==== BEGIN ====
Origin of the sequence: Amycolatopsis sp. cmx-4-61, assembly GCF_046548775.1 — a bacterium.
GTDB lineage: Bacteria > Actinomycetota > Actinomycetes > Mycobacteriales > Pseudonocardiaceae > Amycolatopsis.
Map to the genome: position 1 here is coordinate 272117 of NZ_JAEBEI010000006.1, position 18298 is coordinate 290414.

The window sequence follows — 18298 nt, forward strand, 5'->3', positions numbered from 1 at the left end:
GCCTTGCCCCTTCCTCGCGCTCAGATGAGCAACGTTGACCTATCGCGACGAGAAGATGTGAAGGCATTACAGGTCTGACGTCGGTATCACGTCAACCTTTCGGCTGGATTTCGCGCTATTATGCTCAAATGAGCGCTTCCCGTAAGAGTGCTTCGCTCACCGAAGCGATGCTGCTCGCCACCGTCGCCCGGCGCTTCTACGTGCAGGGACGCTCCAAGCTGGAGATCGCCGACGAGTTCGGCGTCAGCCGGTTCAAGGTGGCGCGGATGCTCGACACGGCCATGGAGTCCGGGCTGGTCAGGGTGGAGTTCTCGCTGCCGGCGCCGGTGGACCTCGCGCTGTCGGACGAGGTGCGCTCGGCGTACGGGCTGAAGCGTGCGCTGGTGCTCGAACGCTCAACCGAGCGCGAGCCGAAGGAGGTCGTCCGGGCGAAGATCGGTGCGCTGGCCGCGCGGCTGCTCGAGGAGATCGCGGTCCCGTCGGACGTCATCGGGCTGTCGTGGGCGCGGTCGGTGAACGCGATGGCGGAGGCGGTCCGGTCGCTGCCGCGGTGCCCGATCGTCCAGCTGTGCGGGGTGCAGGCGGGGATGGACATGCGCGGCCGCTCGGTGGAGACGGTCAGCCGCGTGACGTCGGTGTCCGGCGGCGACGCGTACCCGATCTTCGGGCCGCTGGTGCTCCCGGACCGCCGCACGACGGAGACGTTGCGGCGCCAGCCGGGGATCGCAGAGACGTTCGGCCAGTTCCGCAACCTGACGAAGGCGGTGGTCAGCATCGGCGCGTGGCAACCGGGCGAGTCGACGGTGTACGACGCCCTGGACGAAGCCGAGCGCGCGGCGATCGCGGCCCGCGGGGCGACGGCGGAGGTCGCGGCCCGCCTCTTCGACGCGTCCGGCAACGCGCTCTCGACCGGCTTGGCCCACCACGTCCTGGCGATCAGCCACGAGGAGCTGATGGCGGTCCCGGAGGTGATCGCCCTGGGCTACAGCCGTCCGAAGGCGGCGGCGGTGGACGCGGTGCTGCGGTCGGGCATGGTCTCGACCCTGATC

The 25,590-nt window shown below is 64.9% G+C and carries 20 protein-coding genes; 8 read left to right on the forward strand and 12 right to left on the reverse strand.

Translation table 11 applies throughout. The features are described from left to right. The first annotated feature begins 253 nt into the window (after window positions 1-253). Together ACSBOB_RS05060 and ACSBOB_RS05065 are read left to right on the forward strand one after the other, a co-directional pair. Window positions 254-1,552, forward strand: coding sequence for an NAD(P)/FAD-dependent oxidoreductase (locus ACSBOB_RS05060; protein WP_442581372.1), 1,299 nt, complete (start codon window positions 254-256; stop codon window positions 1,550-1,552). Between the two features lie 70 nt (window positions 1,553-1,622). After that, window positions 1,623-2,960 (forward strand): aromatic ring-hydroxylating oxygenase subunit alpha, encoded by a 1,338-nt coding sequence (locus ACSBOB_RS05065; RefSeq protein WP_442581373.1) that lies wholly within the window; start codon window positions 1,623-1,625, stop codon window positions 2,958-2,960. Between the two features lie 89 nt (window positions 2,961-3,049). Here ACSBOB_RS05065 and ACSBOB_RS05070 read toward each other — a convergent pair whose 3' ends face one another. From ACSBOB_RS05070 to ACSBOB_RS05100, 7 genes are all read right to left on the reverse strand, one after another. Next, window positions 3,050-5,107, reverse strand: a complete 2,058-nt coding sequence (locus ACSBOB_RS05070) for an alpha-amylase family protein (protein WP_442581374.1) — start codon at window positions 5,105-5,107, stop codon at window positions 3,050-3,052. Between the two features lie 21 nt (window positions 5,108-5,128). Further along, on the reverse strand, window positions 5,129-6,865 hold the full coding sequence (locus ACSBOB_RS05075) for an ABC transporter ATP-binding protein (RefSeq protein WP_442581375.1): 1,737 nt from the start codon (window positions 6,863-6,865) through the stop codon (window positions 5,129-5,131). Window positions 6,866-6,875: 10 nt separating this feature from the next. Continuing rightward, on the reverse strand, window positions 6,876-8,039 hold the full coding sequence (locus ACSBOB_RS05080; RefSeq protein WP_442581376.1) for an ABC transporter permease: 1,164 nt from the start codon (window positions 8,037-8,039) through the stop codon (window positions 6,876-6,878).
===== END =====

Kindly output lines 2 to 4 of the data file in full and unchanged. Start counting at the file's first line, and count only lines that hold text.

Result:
GTDB lineage: Bacteria > Actinomycetota > Actinomycetes > Mycobacteriales > Pseudonocardiaceae > Amycolatopsis.
Map to the genome: position 1 here is coordinate 272117 of NZ_JAEBEI010000006.1, position 18298 is coordinate 290414.

The window sequence follows — 18298 nt, forward strand, 5'->3', positions numbered from 1 at the left end: